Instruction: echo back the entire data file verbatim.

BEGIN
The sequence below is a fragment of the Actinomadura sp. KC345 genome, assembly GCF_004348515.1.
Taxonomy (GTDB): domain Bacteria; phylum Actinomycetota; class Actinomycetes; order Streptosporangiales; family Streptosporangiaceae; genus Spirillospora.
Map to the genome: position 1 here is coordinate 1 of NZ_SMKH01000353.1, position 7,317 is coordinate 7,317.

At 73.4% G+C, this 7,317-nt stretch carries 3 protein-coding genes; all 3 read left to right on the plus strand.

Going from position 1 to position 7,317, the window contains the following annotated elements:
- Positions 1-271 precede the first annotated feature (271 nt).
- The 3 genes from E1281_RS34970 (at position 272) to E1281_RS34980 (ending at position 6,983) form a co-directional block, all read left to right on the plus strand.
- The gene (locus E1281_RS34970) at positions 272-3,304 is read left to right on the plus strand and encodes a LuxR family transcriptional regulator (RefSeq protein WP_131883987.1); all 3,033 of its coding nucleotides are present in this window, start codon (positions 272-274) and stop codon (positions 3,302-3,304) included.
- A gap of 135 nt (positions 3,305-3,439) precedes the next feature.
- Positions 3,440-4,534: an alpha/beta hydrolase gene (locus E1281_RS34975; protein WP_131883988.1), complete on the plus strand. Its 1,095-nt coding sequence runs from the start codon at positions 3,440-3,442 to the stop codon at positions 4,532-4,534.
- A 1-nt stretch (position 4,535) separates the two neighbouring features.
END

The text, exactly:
The sequence below is a fragment of the Actinomadura sp. KC345 genome, assembly GCF_004348515.1.
Taxonomy (GTDB): domain Bacteria; phylum Actinomycetota; class Actinomycetes; order Streptosporangiales; family Streptosporangiaceae; genus Spirillospora.
Map to the genome: position 1 here is coordinate 1 of NZ_SMKH01000353.1, position 7,317 is coordinate 7,317.

At 73.4% G+C, this 7,317-nt stretch carries 3 protein-coding genes; all 3 read left to right on the plus strand.

Going from position 1 to position 7,317, the window contains the following annotated elements:
- Positions 1-271 precede the first annotated feature (271 nt).
- The 3 genes from E1281_RS34970 (at position 272) to E1281_RS34980 (ending at position 6,983) form a co-directional block, all read left to right on the plus strand.
- The gene (locus E1281_RS34970) at positions 272-3,304 is read left to right on the plus strand and encodes a LuxR family transcriptional regulator (RefSeq protein WP_131883987.1); all 3,033 of its coding nucleotides are present in this window, start codon (positions 272-274) and stop codon (positions 3,302-3,304) included.
- A gap of 135 nt (positions 3,305-3,439) precedes the next feature.
- Positions 3,440-4,534: an alpha/beta hydrolase gene (locus E1281_RS34975; protein WP_131883988.1), complete on the plus strand. Its 1,095-nt coding sequence runs from the start codon at positions 3,440-3,442 to the stop codon at positions 4,532-4,534.
- A 1-nt stretch (position 4,535) separates the two neighbouring features.